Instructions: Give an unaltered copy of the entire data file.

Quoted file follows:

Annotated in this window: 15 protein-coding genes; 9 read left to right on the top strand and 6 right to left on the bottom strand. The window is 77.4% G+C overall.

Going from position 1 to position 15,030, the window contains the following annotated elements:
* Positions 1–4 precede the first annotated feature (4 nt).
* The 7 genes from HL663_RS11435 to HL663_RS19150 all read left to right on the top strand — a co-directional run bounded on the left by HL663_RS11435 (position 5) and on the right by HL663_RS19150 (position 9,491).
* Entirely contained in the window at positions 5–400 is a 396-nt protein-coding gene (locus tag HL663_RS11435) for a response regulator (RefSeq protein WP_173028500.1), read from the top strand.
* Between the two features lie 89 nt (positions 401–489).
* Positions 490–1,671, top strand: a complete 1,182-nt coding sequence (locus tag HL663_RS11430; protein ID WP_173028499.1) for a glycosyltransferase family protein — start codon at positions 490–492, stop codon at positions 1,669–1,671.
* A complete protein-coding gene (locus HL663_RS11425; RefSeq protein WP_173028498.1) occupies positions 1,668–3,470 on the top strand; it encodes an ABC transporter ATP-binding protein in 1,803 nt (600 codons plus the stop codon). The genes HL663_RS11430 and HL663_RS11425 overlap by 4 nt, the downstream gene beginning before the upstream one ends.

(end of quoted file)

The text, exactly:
Annotated in this window: 15 protein-coding genes; 9 read left to right on the top strand and 6 right to left on the bottom strand. The window is 77.4% G+C overall.

Going from position 1 to position 15,030, the window contains the following annotated elements:
* Positions 1–4 precede the first annotated feature (4 nt).
* The 7 genes from HL663_RS11435 to HL663_RS19150 all read left to right on the top strand — a co-directional run bounded on the left by HL663_RS11435 (position 5) and on the right by HL663_RS19150 (position 9,491).
* Entirely contained in the window at positions 5–400 is a 396-nt protein-coding gene (locus tag HL663_RS11435) for a response regulator (RefSeq protein WP_173028500.1), read from the top strand.
* Between the two features lie 89 nt (positions 401–489).
* Positions 490–1,671, top strand: a complete 1,182-nt coding sequence (locus tag HL663_RS11430; protein ID WP_173028499.1) for a glycosyltransferase family protein — start codon at positions 490–492, stop codon at positions 1,669–1,671.
* A complete protein-coding gene (locus HL663_RS11425; RefSeq protein WP_173028498.1) occupies positions 1,668–3,470 on the top strand; it encodes an ABC transporter ATP-binding protein in 1,803 nt (600 codons plus the stop codon). The genes HL663_RS11430 and HL663_RS11425 overlap by 4 nt, the downstream gene beginning before the upstream one ends.